Peder D4

Discussion of politics and other odious things

Thursday, July 06, 2006


An op-ed in the Strib caught my eye today. It has to do with the Supreme Court decision last week regarding the Texas redistricting that helped Republicans to three additional house seats.
The Texas plan at issue in this case was unusual in one respect. Reapportionments normally take place only once every decade -- following the census. But Texas Republicans, after gaining control of the Legislature in 2003, decided there was no need to wait till 2010.
Republicans would answer that it took them an unfair amount of time to win the Legislature because of how well the Democrats had gerrymandered the state before them. And they're right to the extent that gerrymandering is a bi-partisan tactic. And what makes that so bad is that both parties are very good at it. The op-ed states that only five out of 392 incumbents lost in 2004 elections. Minnesota's switch from 5 DFL/3 GOP to four of each was seen as the effect of fair redistricting.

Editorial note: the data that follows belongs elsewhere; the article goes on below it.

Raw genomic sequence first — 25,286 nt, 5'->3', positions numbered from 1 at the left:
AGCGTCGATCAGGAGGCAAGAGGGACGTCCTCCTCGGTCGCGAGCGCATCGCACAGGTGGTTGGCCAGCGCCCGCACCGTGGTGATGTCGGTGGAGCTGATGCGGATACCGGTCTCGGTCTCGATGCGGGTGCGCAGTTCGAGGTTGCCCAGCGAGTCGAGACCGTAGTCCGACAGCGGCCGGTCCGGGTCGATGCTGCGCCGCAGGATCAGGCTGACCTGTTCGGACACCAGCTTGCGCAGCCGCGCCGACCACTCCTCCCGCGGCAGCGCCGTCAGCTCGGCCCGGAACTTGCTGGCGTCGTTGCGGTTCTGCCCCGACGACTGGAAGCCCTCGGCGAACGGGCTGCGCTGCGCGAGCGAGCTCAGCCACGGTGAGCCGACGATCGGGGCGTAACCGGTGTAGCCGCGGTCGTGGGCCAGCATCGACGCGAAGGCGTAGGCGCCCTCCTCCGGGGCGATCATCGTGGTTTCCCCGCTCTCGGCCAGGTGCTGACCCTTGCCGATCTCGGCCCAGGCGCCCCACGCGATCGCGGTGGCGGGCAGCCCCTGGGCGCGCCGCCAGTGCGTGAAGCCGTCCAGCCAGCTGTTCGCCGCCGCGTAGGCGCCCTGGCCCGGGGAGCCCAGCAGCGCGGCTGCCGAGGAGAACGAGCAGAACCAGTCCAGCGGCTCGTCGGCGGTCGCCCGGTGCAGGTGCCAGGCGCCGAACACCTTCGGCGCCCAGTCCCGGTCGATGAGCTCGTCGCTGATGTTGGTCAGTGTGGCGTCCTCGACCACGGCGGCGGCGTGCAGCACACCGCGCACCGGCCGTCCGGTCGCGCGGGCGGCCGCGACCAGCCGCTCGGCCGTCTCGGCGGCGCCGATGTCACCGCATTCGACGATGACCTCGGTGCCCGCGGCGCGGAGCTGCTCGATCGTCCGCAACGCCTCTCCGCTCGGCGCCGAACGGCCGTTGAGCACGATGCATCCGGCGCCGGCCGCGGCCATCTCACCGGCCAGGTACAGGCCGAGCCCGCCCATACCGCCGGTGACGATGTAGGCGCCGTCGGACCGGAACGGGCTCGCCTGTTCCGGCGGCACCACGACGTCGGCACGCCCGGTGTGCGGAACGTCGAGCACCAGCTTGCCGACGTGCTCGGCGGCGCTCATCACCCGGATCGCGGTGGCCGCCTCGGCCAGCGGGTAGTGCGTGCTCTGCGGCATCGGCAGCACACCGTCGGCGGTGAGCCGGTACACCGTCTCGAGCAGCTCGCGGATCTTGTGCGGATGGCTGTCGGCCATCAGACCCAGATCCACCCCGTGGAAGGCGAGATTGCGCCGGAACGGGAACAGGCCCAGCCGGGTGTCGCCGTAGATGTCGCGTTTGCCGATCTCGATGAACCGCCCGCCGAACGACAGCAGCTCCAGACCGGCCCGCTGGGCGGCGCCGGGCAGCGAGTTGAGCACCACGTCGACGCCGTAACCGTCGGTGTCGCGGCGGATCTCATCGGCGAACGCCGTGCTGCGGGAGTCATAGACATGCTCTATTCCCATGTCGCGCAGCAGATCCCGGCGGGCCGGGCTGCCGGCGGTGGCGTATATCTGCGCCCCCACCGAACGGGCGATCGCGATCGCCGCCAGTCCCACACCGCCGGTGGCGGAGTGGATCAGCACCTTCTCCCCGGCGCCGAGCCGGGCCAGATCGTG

So what should we do? The Iowa plan is usually held up as a model. Their method is pretty good:
The centerpiece of the redistricting provisions are the redistricting principles which specifically forbid the use of political affiliation, previous election results, the addresses of incumbents, or any demographic information other than population.
They've also made a point of staying away from irregularly shaped counties. Which helps.

The sad truth is that gerrymandering is a bipartisan game. Another sad truth is that columnists only seem concerned when Republicans do it. I'd like to see the Iowa process copied around the nation. Let the chips fall where they may!


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